Russia on Tuesday warned Libyan warlord Khalifa Haftar against using the Libyan crisis to make “unilateral” moves.
Moscow opposes both the Libyan Government of National Accord’s (GNA) unwillingness to hold talks with Haftar and Haftar’s self-declaration as Libya’s unilateral ruler, Foreign Minister Sergey Lavrov told reporters after a meeting with his counterparts from Brazil, India, China, and South Africa.
In a video message yesterday, the warlord, whose forces are fighting the internationally recognized government in Tripoli, said he had “accepted a popular mandate” to govern the country.
“We did not support the recent statement by [GNA head Fayez al-Sarraj] Mr. Sarraj, who refused to talk to Marshal Haftar, and we do not support the statement that now Marshal Haftar will decide unilaterally the way for the Libyan people to live,” said Lavrov.
“Neither of these factors helps to find a stable compromise, without which it is impossible to get out of this crisis.”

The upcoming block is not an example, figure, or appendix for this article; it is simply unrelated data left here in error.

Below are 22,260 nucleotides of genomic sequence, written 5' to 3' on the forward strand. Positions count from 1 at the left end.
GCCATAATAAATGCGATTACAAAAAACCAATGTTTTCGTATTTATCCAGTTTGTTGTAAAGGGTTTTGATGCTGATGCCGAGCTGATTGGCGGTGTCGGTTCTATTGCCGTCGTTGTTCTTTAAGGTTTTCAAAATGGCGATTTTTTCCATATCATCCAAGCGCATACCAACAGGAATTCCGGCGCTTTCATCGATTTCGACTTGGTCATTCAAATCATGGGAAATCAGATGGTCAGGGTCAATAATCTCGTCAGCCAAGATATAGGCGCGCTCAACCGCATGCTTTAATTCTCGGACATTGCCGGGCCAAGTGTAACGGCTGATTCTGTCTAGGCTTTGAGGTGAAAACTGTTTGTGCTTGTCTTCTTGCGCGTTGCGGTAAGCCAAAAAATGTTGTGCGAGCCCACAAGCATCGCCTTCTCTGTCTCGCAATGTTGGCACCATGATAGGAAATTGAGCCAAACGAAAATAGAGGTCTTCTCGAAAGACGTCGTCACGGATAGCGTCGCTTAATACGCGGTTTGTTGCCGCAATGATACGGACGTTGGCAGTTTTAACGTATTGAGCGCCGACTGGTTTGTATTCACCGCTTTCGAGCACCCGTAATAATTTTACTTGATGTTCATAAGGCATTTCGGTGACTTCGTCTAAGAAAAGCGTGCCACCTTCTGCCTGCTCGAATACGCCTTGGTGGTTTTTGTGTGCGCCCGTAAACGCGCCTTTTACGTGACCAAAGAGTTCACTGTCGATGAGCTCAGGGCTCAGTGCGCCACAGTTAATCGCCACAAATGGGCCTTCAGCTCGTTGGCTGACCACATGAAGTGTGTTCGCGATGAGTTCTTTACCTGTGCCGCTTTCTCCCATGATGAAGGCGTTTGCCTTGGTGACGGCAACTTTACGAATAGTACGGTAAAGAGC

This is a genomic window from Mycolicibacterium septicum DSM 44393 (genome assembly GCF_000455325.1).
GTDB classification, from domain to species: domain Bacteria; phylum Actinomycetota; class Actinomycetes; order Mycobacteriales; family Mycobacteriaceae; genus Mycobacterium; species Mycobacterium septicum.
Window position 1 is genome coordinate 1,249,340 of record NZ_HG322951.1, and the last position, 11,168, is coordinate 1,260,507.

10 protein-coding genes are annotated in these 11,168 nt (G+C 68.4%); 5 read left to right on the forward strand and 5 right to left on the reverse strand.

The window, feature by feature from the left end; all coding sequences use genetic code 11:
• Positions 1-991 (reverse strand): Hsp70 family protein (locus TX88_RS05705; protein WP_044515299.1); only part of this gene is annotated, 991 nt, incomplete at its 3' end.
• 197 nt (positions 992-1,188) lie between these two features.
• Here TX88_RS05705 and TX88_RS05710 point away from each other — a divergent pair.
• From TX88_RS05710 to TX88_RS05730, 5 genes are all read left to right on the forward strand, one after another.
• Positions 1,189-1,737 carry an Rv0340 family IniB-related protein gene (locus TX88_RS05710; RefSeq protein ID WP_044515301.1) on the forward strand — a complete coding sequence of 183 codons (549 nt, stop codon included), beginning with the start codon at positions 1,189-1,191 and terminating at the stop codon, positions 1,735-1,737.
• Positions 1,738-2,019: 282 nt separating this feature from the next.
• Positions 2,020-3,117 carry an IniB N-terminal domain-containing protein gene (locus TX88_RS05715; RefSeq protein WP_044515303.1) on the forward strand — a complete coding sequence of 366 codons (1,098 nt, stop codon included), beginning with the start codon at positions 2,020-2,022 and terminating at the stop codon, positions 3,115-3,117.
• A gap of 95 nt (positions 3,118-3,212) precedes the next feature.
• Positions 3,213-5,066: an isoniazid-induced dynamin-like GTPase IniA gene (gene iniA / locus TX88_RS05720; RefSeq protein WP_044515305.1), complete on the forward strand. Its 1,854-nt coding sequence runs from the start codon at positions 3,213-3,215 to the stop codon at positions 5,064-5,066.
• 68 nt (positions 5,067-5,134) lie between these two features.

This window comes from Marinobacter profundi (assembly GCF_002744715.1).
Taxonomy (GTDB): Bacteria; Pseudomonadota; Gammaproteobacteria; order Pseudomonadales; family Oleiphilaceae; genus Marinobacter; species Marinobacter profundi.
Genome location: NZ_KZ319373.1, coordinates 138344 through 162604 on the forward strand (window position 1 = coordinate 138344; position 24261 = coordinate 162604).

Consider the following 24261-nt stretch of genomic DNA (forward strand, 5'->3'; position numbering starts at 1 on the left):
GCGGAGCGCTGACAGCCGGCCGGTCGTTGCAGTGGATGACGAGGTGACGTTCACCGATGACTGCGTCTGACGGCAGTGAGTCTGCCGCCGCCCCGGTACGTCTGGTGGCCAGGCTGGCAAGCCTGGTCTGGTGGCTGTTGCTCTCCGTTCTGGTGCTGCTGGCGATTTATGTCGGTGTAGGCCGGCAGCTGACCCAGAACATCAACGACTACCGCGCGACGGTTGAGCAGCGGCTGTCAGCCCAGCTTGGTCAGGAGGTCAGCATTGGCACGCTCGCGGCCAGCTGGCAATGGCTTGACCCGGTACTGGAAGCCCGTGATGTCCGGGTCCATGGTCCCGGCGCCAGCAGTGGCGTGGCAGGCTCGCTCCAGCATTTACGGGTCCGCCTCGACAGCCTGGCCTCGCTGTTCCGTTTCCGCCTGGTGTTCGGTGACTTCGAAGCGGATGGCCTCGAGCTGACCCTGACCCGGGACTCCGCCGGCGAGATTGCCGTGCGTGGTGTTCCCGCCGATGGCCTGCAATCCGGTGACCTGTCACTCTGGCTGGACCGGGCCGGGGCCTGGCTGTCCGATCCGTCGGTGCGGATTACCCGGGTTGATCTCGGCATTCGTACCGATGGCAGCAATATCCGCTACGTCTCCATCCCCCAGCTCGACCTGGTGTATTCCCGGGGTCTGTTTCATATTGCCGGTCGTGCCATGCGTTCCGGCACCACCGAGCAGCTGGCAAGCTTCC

“We have always warned that without the explicit consent of the Libyan parties, the agreements of external players on Libya will not be viable. This does not mean that the conflicting parties should make aggressive statements, announce unilateral decisions, or refuse to conduct an inter-Libyan dialogue,” he added.
Lavrov also decried the lack of attention to an initiative on resuming national dialogue proposed by Libyan House of Representatives Speaker Aguila Saleh.
The “reasonable” statement, in line with international decisions and the interests of the Libyan people, encourages building dialogue “aimed at forming mutually acceptable authorities, which uniformly addresses the three key areas of Libya,” Lavrov said.
Since the ouster of late ruler Muammar Gaddafi in 2011, two seats of power have emerged in Libya: Haftar in eastern Libya, supported by Egypt and the United Arab Emirates, and the Government of National Accord (GNA) in the capital, which enjoys UN and international backing.
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